With a sticker price that can top $60,000 and a souped-up Hemi engine that kicks out 470 horsepower, the 300 SRT8 is getting rave reviews reminiscent of its 1950s and 1960s muscle- car days. Road & Track magazine called the 300 SRT8 a “brute in a suit.” Wired magazine deemed it “a nearly perfect car,” while the New York Times said it “delivers 90 percent of the German cars’ performance for barely half the price.”
Those are heady notices for a company that sells just 1 percent of its vehicles in the rarefied $50,000-and-above price range. And favorable comparisons to high-end hot rods like Bayerische Motoren Werke AG’s $90,000 BMW M5 sedan and the $89,800 Mercedes-Benz E63 AMG from Daimler AG can do a lot to elevate the Chrysler brand, known more for the Town & Country minivan than for sumptuous supercars.
“It’s a halo vehicle that shows the ability of Chrysler to make a car that size with that kind of power and torque,” Jesse Toprak, vice president of market intelligence at TrueCar Inc., said in an interview. “I don’t think the competition can stand the one-on-one comparison, with all the features and pricing of a 300. It’s a lot of value for your money.”
The 300 SRT8 joins the $116,000 Viper SRT TA, set to be revealed next week at the New York International Auto Show, in a growing stable of tricked-out versions of Chrysler Group cars. They’re the latest sign of a company that’s hitting its stride. Chrysler has posted 35 consecutive monthly U.S. sales gains, matching the company’s longest streak, which ended December 1994.
Chrysler, projected by analysts to lose market share in 2012, increased annual sales more than any major automaker other than Toyota Motor Corp. and Honda Motor Co. The automaker’s profit rose ninefold last year to $1.67 billion, its second straight money-making year after emerging from bankruptcy.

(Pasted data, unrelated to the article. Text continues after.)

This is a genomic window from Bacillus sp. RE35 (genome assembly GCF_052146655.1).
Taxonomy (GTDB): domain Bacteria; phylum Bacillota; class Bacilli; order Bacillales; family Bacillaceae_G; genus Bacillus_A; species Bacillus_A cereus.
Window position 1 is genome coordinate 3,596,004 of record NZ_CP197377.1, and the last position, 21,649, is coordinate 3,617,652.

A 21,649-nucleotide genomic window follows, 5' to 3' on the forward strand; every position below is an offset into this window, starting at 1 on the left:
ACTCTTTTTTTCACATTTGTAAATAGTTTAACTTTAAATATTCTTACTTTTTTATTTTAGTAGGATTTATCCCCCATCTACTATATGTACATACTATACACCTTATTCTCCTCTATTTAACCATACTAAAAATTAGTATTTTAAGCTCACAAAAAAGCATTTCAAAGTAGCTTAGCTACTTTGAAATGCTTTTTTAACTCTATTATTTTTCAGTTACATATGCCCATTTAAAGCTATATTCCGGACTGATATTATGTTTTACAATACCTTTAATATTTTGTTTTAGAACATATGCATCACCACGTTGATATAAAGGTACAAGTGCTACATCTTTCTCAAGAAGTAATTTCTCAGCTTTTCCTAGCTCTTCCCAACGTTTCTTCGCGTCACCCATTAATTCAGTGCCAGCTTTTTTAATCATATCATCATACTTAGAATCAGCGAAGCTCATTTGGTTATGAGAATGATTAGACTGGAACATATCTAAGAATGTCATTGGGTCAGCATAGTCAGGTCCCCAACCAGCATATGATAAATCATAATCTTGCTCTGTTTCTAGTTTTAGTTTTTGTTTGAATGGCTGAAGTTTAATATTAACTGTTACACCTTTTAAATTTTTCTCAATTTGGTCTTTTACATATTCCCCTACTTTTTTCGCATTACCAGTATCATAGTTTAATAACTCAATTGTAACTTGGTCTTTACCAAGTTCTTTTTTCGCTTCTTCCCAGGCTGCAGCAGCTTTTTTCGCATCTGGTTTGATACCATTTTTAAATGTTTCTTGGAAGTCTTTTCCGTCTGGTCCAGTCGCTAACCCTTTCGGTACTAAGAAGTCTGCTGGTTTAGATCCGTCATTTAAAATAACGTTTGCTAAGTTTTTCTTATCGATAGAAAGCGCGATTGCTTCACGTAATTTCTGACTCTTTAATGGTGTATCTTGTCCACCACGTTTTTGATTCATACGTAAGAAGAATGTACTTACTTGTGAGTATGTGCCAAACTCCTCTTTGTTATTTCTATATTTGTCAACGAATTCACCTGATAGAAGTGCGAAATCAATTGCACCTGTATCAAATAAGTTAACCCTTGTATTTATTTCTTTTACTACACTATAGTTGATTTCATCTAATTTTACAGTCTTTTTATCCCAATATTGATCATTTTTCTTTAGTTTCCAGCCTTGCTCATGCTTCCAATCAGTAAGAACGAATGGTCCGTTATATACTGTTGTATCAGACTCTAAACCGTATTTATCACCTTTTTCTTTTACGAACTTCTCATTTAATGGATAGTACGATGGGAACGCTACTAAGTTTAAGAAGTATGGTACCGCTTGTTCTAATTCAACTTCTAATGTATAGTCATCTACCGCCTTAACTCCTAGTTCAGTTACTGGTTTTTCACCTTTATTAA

Chief Executive Officer Sergio Marchionne, who also leads majority owner Fiat SpA, is relying on Chrysler to sustain earnings and counter losses, expected to continue at least through 2014, for the company’s mass-market brands in Europe. The Turin, Italy-based carmaker would have lost 1.04 billion- euro ($1.34 billion) in 2012 without Chrysler.
If Chrysler is able to make a dent in the luxury market with the 300, it would be just one more plank in the company’s recovery.
Higher-margin models like the 300 SRT8 can help Marchionne achieve his goal to close the profit-margin gap with U.S. competitors. Marchionne has said Chrysler will get about a 6 percent modified operating margin by 2014, from 4.4 percent last year and 1.8 percent in 2010. Ford Motor Co. said its automotive operating margin was 5.3 percent last year, and General Motors Co. reported an adjusted EBIT margin of 5.2 percent.
Chrysler has a ways to go in luxury, though. The company sold only about 1,600 of the 300 SRT8 in the U.S. last year. And to get buyers to part with more than $50,000 takes some coaxing. Among urban auto enthusiasts, the 300 SRT8 isn’t likely to be viewed as a competitor with the BMW M5, rather it would be compared with the smaller M3, which starts at $55,290, said Myles Kovacs, president of Los Angeles-based DUB magazine.